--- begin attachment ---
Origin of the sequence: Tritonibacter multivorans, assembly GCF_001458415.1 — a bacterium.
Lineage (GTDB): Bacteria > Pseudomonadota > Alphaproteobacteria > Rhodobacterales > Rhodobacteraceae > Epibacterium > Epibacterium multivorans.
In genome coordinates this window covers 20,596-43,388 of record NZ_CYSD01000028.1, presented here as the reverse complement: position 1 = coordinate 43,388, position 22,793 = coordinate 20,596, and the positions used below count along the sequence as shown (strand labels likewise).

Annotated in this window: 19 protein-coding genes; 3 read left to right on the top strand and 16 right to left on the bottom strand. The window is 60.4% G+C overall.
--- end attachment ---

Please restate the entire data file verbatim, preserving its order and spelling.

Origin of the sequence: Tritonibacter multivorans, assembly GCF_001458415.1 — a bacterium.
Lineage (GTDB): Bacteria > Pseudomonadota > Alphaproteobacteria > Rhodobacterales > Rhodobacteraceae > Epibacterium > Epibacterium multivorans.
In genome coordinates this window covers 20,596-43,388 of record NZ_CYSD01000028.1, presented here as the reverse complement: position 1 = coordinate 43,388, position 22,793 = coordinate 20,596, and the positions used below count along the sequence as shown (strand labels likewise).

Annotated in this window: 19 protein-coding genes; 3 read left to right on the top strand and 16 right to left on the bottom strand. The window is 60.4% G+C overall.